14. Jun 11, 2012

### harrylin

Exactly!

15. Jun 11, 2012

### mananvpanchal

Ok, now we are with this. Please, look at below image.

If we think about spherical light source, then is above situation true?
Left circle shows source light vectors locally. And right circle shows source light vectors while source is moving right relative to an observer.

16. Jun 11, 2012

### harrylin

Yes, it's called the headlight or relativistic beaming effect. :tongue2:
- https://en.wikipedia.org/wiki/Relativistic_beaming

17. Jun 11, 2012

### mananvpanchal

18. Jun 11, 2012

### harrylin

Right.

19. Jun 12, 2012

### mananvpanchal

Ok, If there are two intensity detector at front of light source and end of light source in light source's frame. And same two detector in observer's frame.

Will the source's detectors measure equal intensity? And observer's detectors measure unequal intensity?

20. Jun 12, 2012

### yuiop

Yes.

21. Jun 12, 2012

### mananvpanchal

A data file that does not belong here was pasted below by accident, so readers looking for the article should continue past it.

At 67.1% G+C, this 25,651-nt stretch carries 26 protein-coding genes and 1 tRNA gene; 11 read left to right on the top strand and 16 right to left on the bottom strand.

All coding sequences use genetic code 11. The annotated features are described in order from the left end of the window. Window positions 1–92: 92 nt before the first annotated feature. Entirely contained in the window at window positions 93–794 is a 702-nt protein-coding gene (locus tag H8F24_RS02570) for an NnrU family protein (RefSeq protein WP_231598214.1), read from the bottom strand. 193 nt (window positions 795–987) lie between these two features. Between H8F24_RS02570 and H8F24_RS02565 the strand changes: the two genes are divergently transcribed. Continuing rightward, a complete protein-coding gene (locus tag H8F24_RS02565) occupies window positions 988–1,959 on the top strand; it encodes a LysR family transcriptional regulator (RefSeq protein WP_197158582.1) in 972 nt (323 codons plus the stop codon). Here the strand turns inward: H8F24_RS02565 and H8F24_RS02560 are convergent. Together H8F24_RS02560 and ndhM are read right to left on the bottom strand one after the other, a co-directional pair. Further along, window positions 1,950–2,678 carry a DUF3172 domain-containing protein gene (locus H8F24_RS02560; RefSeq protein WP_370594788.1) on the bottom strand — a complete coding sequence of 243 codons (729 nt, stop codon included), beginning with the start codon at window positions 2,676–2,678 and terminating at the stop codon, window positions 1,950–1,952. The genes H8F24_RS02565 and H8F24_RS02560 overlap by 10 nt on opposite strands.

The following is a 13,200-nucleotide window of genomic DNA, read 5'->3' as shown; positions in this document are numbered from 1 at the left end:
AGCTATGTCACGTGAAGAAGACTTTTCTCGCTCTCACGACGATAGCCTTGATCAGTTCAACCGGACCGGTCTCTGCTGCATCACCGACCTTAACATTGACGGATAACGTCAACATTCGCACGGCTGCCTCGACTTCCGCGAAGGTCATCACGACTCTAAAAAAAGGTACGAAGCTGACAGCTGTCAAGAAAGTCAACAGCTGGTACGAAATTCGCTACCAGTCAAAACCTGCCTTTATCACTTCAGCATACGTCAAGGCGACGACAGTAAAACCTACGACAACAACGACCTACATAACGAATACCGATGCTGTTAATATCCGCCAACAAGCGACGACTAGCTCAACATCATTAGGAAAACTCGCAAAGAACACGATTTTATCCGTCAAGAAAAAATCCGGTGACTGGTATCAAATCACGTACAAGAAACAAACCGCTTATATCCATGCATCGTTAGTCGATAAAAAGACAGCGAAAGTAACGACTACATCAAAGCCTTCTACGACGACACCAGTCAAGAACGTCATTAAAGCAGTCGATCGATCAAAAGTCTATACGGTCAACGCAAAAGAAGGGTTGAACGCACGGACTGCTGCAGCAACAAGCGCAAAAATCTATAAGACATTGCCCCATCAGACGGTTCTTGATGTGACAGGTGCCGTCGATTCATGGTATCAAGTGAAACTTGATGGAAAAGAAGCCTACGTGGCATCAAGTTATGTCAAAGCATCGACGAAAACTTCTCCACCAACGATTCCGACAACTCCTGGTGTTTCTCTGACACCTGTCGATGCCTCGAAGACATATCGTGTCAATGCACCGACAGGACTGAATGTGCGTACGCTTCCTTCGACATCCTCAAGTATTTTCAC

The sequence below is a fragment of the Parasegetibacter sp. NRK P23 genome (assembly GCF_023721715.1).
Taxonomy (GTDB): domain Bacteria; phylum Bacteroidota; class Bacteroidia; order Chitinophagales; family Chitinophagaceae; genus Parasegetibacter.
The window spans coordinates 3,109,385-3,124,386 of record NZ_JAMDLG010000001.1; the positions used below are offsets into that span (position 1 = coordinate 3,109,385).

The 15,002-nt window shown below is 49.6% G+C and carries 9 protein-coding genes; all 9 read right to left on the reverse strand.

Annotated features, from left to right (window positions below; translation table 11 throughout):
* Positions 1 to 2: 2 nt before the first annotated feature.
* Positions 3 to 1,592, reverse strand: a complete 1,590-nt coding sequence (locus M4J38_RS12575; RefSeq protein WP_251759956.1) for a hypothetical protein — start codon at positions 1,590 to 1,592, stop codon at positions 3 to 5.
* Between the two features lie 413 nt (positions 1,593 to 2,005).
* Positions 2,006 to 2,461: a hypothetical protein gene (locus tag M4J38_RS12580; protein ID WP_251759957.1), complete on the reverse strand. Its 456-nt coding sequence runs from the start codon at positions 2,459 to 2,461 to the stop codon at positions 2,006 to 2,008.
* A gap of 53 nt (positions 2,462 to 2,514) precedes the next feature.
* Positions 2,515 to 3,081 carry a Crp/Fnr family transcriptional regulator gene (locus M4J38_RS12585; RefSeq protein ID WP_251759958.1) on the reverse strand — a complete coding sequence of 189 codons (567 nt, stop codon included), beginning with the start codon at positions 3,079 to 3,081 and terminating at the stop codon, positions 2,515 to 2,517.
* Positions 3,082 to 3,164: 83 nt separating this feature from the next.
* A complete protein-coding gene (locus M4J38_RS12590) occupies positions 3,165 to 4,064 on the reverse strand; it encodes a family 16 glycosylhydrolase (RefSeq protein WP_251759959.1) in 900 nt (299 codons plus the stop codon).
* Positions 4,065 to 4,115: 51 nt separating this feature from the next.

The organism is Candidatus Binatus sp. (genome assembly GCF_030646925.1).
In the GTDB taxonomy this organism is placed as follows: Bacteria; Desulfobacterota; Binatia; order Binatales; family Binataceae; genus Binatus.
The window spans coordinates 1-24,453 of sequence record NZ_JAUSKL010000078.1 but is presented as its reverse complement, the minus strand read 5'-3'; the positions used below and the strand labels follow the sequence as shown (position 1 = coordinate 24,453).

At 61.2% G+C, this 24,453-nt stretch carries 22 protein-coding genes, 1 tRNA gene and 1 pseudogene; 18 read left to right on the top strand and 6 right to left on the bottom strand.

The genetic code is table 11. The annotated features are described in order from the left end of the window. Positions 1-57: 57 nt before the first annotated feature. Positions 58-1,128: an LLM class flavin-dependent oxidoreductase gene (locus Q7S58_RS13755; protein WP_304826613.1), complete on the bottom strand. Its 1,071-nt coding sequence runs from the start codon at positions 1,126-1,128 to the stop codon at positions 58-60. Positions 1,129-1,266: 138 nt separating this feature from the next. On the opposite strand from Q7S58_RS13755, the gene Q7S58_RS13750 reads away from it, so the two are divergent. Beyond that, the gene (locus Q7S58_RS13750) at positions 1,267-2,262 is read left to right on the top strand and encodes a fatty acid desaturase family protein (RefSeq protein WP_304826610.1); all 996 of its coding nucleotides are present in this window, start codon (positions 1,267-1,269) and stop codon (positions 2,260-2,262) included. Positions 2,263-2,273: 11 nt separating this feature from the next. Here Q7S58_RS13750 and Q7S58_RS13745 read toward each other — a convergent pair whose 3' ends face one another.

Thanks harrylin. Thanks yuiop.

22. Jun 12, 2012

### A.T.

I don't understand the time dilation part:
http://en.wikipedia.org/wiki/Relativistic_beaming#Time_dilation

The picture with the caption "Time Dilation" seems to have nothing to do with time dilation.

http://en.wikipedia.org/wiki/File:AGN_Jet_Dilation.png [Broken]

In fact it is called "Jet Dilation" and described as follows:
So the picture explains why a resting detector in front of the moving source will encounter more photons/time than a resting detector behind it. But what does this have to do with time dilation?

Time dilation of the moving source would mean that the source is emitting photons less frequently in the rest frame of the detectors, than in its own frame. But that factor alone would affect both detectors equally.

Last edited by a moderator: May 6, 2017
23. Jun 12, 2012

### harrylin

Yes I agree, it looks as if there the Doppler frequency effect is confounded with time dilation. Moreover, I would say that the headlight or beaming effect and the forward frequency increase effect are two different aspects of the Doppler effect. While with "Doppler" we usuallly mean something to do with frequencies, the headlight effect is not even frequency dependent.